Despite decades of cooking, I have never used chives in my recipes.
There’s no particular reason — I just have always used onions, scallions or leeks when I’ve reached for members of the allium family.
Chives are grass-like strands found in the herbs section of the market; they deliver a mild onion flavor and are wonderful snipped and used raw as a garnish or topping, or chopped and cooked in foods to add a slight hint of onion.
I ended up with a pack of chives in my fridge — possibly bought by my husband for one of his Sunday creations, or possibly by me in a distracted moment. Never one to waste ingredients, I set to work discovering ways to use these flavorful strands.
Chive Cheddar Biscuits
Makes 8, but can recipe be doubled or tripled
This recipe produces a relatively small batch. I prefer biscuits fresh from the oven, so I avoid leftovers when possible. We had these one weeknight with soup and salad, and they took center stage. My carb-avoiding daughter ate three, and even my vegetable-eschewing son ate one, despite the flecks of green in them.
4 tablespoons butter, cut in pieces
1⅓ cups all-purpose flour
1½ teaspoons baking powder
¾ teaspoon sugar
¼ teaspoon salt
Scant ¼ teaspoon baking soda
½ cup buttermilk
⅓ cup grated sharp cheddar cheese
1 tablespoon chopped chives, or more to taste
Heat the oven to 375 degrees. Place the butter, flour, baking powder, sugar, salt and baking soda into a bowl. Beat on low until the mixture becomes crumbly.
Add the buttermilk, mix again, then add the cheese and chives. The mixture should remain crumbly and not totally uniform.
Using spoons or your hands, shape the biscuits into rounds on a parchment-lined baking sheet. Each biscuit should contain about ⅓ cup dough.
Bake for 18 to 20 minutes until the biscuits are crisp on the outside and beginning to brown. Serve warm.
Salmon Cucumber Canapes
Makes about 12, depending on the size of the cucumber
These pretty little bites were the result of both the surplus chives and leftover lox that remained from a bagel breakfast served to weekend guests on Sunday morning.
1 cucumber, peeled and sliced into rounds. These should be thin, but sturdy enough to hold the cream cheese without drooping.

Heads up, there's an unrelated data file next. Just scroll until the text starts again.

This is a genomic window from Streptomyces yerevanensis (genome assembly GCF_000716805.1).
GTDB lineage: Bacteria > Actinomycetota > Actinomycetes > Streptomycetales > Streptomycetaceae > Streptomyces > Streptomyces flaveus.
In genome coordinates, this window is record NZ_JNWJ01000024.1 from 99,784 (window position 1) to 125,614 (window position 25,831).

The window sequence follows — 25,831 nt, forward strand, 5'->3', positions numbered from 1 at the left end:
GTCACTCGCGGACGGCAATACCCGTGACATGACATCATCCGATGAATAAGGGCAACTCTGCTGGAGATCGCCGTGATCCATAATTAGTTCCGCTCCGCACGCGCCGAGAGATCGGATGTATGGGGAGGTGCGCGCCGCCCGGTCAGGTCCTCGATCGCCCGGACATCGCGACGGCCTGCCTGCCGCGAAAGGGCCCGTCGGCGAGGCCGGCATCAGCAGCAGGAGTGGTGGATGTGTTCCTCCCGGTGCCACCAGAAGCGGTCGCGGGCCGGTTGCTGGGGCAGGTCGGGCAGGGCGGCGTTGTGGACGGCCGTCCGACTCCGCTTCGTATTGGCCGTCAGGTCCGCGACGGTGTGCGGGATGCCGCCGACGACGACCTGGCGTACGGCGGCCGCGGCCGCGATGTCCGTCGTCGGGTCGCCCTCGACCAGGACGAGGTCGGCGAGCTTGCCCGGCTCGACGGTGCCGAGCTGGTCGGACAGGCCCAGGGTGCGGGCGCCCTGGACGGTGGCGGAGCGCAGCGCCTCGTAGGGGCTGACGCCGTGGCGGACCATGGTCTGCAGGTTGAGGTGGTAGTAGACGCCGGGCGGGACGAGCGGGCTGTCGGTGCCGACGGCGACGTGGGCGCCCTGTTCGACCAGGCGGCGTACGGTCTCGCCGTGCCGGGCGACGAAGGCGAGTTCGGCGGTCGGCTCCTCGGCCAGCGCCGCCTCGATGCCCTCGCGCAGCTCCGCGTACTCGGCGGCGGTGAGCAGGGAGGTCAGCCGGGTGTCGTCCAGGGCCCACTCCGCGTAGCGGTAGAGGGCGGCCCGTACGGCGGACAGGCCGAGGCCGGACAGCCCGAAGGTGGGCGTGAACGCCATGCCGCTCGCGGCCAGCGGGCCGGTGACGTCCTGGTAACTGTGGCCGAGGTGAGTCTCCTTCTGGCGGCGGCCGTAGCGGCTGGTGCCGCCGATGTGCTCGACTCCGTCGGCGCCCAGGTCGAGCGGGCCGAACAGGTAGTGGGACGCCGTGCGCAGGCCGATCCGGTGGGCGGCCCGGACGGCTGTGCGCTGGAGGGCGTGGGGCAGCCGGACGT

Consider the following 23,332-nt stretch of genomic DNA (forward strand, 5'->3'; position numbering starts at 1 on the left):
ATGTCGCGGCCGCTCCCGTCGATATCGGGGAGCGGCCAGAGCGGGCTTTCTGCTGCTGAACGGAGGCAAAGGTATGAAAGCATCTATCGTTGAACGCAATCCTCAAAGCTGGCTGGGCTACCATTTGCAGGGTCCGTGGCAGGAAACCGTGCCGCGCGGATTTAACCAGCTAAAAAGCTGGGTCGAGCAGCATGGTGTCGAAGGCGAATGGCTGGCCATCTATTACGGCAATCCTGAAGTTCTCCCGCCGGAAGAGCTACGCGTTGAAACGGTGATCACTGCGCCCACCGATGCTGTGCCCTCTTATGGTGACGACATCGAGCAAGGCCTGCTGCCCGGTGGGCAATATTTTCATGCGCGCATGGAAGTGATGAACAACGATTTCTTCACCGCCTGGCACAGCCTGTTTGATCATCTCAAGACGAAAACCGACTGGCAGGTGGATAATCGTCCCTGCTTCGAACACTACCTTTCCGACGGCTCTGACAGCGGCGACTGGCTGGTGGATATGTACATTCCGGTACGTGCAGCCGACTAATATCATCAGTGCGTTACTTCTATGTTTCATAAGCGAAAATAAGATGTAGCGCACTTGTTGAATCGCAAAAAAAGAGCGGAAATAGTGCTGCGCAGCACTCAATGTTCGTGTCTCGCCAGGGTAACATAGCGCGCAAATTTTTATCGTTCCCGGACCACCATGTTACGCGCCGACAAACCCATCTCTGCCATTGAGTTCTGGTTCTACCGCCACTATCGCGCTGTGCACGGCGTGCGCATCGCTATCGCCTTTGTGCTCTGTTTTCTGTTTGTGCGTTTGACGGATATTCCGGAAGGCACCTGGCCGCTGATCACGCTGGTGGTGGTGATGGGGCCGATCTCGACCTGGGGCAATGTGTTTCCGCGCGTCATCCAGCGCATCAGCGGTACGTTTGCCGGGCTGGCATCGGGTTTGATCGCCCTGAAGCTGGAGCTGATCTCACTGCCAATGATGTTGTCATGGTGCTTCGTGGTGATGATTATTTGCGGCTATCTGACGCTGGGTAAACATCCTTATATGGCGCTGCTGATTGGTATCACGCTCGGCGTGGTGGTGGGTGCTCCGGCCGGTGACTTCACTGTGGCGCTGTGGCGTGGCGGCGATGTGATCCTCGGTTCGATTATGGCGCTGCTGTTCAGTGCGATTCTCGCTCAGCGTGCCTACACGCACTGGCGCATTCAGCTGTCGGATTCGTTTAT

2 ounces cream cheese
2 ounces lox, cut in 1-inch pieces
Handful of chives
Spread the cucumber slices with cream cheese and top with a piece of lox.
Hold a few strands of chives over each canapé, and snip them with kitchen scissors.
Serve immediately, or chill until ready to serve. These are best eaten within an hour or two of assembly.
Navy Bean Soup
Makes about a gallon
This lighter version of a hearty bean soup is ideal as spring approaches; it’s still plenty robust, but less meat and more vegetables help bid adieu to winter. The smoked turkey hock gives it plenty of flavor, and you can certainly add more smoked turkey, if you wish. And if you prefer a vegan soup, just omit the turkey hock; the vegetables can stand on their own.
1 pound navy beans
4 carrots, sliced
4 stalks celery, sliced
2 onions, sliced
1 smoked turkey hock
½ bunch dill, chopped
1 handful chives, snipped
Salt and pepper to taste
Soak the beans overnight in cold water; rinse and drain. If you don’t have time to soak them overnight, you can quick-soak the beans by covering them with boiling water, and soaking for an hour. Drain, rinse and proceed with the recipe.
Place the soaked beans in a large pot with all the ingredients. Bring to a boil, lower the heat, cover and simmer for 2-3 hours until the beans are tender.
Check for seasoning. Add salt and pepper to taste. Remove the turkey hock, if using, and serve.
This makes a large batch, so plan to feed a crowd or freeze a few containers.
Vegetable Salad with Chopped Chives
This salad showcases a variety of flavors, colors and textures. I generally gravitate toward salads that blend greens, fruit, nuts and cheese, but this combo has me focusing on the vegetable side of things, which is lower in calories and very healthy.
The super-simple dressing can be made right on top of the salad before tossing, so there is a minimum of fuss involved. And the family loves it.
For the salad
1 10-ounce package baby greens
½ red bell pepper, chopped
1 carrot, sliced
½ cucumber, peeled and sliced
1 avocado, cut in cubes and spritzed with lemon juice
Crumbled goat, feta or razor-thin sliced Parmesan cheese; croutons or homemade toasted bread crumbs, if desired
½ teaspoon salt
¼ teaspoon pepper
¼ teaspoon garlic powder
2 teaspoons white wine vinegar
2 tablespoons olive oil
Place the greens in a salad bowl and add the pepper, carrot, cucumber and avocado.
Hold the chives over the salad and snip with kitchen scissors. Add the cheese and croutons/bread crumbs, if using.
Sprinkle the salad with salt, pepper, garlic powder, vinegar and oil and toss thoroughly. Serve immediately.
Keri White is a Philadelphia food writer.